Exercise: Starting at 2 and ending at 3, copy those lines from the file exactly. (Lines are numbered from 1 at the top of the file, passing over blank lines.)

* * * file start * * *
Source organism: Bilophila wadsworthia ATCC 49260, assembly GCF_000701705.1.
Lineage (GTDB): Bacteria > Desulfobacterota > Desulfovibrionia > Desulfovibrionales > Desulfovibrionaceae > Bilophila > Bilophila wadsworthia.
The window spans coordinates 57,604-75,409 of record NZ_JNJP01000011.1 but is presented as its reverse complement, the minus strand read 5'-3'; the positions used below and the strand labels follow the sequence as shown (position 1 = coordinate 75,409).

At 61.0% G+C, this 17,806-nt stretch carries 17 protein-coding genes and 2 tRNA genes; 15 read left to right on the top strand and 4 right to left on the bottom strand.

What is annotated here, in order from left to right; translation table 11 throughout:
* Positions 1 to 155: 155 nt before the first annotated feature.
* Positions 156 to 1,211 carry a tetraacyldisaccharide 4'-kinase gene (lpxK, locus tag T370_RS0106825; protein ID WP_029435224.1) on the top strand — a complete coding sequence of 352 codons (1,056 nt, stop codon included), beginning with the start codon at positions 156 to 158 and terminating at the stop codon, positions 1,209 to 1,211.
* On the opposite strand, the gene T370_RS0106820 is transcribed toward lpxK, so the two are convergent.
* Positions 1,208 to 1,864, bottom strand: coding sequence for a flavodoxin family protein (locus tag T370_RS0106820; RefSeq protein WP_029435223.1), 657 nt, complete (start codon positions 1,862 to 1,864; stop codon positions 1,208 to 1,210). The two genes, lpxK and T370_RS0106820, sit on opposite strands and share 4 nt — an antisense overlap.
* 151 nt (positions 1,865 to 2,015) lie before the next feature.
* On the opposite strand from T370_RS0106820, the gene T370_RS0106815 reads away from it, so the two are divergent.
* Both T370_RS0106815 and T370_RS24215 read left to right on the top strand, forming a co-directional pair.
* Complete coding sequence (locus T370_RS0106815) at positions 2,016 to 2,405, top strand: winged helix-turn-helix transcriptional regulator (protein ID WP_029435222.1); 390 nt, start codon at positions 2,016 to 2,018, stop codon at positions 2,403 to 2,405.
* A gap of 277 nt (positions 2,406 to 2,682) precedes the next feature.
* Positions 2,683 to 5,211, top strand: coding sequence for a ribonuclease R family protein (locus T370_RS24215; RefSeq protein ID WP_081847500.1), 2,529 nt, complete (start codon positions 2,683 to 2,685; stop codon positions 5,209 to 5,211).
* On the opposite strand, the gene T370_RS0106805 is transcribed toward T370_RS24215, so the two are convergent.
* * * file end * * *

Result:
Lineage (GTDB): Bacteria > Desulfobacterota > Desulfovibrionia > Desulfovibrionales > Desulfovibrionaceae > Bilophila > Bilophila wadsworthia.
The window spans coordinates 57,604-75,409 of record NZ_JNJP01000011.1 but is presented as its reverse complement, the minus strand read 5'-3'; the positions used below and the strand labels follow the sequence as shown (position 1 = coordinate 75,409).